Work on CSU Powerhouse Energy Campus nears completion with expanded Engines and Energy Conversion Lab

By: David Wagman Monday March 10, 2014 0 comments Tags: CSU Supercluster, Dr. Bryan Willson, Energy Institute, Fort Collins


By David Wagman


FORT COLLINS -- Work is nearing completion north of downtown Fort Collins on an $18.5-million, 65,000-square-foot expansion of Colorado State University's Engines and Energy Conversion Laboratory (EECL), the latest step in CSU's multi-year effort to bolster its energy credentials.

The new facility is attached to an existing 35,000-square-foot building, which once served as Fort Collins' electric power plant. The new LEED Platinum-certified building is set to officially open April 17 and is being touted as one of the most sustainable and energy-efficient to date.

It's also a cool place to work.

The EECL has twice been named one of Popular Science magazine's 25 "Most Awesome College Labs," and EECL's director, Dr. Bryan Willson, has been named to the Scientific American's honor roll for innovations that benefit humanity.

Plans are for the expanded EECL to serve as a laboratory for advanced building technology Among its innovations, the EECL will use nighttime cold storage instead of a chiller for cooling, rely on combined heat-and-power technology instead of a boiler for heating, make use of advanced LED lighting and daylighting controls, and incorporate onsite wind, solar and energy storage.

The rooftop has extra structural support to accommodate algae cultivation equipment to support biofuels research. The building also provides space for classrooms and offices for 25 startup companies, as well as faculty members with expertise as diverse as mechanical engineering and psychology.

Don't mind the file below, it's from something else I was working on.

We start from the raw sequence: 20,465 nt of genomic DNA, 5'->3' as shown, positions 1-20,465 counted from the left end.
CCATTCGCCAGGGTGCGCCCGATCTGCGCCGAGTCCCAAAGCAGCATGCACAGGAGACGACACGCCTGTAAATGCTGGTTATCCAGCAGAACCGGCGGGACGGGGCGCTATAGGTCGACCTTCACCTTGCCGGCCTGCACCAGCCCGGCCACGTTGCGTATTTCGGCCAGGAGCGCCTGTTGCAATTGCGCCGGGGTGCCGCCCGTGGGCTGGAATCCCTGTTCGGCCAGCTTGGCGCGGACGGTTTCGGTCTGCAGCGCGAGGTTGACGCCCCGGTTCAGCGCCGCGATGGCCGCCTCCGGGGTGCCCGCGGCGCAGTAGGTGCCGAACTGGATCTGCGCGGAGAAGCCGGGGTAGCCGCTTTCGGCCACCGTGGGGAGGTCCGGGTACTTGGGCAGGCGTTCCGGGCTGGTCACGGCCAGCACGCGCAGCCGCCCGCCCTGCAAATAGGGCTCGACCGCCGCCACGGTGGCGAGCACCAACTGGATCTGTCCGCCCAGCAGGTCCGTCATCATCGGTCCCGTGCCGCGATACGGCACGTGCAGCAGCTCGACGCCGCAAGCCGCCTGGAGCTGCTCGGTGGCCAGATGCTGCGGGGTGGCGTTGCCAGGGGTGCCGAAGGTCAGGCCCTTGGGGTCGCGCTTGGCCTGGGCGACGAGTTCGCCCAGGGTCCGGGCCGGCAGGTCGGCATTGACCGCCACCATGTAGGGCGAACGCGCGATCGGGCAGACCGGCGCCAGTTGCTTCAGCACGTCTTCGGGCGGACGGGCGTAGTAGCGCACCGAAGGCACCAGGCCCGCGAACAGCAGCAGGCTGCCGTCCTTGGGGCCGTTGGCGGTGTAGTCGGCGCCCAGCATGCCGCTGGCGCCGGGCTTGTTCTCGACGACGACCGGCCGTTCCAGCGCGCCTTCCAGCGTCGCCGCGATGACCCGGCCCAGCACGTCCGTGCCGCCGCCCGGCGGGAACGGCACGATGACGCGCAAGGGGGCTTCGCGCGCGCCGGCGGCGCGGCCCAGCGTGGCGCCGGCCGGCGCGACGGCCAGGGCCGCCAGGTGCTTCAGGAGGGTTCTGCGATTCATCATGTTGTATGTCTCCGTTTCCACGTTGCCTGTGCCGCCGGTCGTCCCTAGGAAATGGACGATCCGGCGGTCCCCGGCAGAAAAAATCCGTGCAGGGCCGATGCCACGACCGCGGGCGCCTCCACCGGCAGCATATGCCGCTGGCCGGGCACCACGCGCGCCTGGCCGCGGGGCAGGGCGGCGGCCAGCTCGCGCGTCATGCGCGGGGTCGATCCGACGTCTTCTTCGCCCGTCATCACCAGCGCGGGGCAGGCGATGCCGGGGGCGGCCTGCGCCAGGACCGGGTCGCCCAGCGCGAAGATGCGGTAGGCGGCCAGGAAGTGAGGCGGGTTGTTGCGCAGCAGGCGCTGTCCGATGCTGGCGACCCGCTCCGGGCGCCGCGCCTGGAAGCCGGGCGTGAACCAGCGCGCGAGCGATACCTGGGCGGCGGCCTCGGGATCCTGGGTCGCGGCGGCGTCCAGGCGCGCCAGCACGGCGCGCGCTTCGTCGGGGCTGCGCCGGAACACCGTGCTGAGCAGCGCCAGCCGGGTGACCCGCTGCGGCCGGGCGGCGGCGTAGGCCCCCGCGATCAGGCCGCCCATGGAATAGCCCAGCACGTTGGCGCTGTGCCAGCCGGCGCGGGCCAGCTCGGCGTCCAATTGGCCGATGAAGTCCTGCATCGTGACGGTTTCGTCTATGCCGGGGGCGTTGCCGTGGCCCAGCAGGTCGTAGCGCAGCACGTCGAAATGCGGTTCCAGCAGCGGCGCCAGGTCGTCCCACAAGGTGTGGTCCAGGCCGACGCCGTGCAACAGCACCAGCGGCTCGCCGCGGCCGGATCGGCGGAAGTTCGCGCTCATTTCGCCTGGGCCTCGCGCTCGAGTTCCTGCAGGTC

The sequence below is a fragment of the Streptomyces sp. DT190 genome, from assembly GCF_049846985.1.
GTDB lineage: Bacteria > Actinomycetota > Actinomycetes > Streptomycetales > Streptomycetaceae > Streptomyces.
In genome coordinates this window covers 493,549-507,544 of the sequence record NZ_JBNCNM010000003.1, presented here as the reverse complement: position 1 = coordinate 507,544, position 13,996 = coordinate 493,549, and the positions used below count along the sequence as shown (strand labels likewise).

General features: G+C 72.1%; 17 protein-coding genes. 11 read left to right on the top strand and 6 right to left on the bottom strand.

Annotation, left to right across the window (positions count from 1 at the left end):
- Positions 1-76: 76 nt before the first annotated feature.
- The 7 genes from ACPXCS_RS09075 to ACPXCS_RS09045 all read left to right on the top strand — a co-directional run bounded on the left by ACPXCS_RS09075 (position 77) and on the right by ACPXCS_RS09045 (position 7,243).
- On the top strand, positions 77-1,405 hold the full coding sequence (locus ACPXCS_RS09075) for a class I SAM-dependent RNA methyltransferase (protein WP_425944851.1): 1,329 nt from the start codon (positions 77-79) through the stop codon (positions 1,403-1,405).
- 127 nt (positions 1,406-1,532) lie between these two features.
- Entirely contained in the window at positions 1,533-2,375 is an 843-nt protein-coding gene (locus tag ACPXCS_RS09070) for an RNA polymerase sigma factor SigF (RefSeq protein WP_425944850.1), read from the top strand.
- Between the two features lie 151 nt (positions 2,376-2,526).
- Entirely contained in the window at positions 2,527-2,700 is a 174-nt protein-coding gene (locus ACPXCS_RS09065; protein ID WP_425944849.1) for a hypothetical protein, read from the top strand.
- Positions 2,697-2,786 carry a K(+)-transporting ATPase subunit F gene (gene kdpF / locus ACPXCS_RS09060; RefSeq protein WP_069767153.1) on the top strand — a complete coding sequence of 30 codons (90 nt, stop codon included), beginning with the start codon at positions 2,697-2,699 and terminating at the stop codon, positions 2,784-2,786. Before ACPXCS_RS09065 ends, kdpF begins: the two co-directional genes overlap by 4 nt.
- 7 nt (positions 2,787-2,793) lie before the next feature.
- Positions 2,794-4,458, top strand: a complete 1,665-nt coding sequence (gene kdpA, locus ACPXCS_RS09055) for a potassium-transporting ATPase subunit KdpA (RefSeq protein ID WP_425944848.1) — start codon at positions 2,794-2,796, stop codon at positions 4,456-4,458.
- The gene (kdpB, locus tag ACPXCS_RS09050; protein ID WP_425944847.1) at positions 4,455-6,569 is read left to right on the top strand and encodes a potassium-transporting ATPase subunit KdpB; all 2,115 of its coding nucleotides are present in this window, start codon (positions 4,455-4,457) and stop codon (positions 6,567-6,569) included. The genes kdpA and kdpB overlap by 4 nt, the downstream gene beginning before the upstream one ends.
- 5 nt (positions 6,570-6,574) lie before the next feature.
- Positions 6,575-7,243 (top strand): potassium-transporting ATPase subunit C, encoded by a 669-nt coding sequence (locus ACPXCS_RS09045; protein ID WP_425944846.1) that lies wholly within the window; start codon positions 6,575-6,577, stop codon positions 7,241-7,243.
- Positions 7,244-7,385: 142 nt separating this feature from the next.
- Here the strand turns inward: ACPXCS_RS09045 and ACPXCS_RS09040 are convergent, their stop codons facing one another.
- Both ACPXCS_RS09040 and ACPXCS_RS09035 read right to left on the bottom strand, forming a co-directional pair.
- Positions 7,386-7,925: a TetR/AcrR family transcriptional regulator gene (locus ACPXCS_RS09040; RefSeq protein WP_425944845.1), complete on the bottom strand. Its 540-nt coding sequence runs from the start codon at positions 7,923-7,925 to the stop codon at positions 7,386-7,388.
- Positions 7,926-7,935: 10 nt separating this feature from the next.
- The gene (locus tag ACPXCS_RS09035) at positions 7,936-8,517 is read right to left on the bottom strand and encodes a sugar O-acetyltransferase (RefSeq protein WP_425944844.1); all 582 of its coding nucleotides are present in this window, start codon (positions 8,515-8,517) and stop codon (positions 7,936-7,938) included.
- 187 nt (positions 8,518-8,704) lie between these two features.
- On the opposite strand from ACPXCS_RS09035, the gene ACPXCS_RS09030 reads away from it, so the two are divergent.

"It's a grand social experiment," says Willson, also a co-director of the Energy Institute, which is home to a handful of energy-related academic centers at CSU. Those include a center for agricultural energy, a center for next-generation photovoltaics, and a sustainable biofuels development center.

The idea is to broaden the university's approach to energy by including not only engineers who may be working on technology breakthroughs, but also sociologists working to understand the behavioral aspects of energy consumption. Former Governor Bill Ritter's Center for the New Energy Economy will also have its office on the Powerhouse Energy Campus. Altogether, around 160 CSU faculty members will have some sort of affiliation with the Institute and its work.

The Energy Institute is an outgrowth of an initiative championed by former CSU President Larry Penley. His vision was to create three academic "superclusters," which embraced large, global issues that also benefited from considerable campus expertise. Those superclusters focused on cancer, infectious diseases and energy.

The CSU Supercluster was modeled after Silicon Valley's technology hub. In an economic cluster, a critical mass of production facilities develops. In turn, these attract other industries such as shipping, packaging and tourism. In the CSU version, the Superclusters were intended to create a critical mass of academic research talent, which would serve as a magnet for scholars in other disciplines and additional organizations or industries that could benefit from that academic research.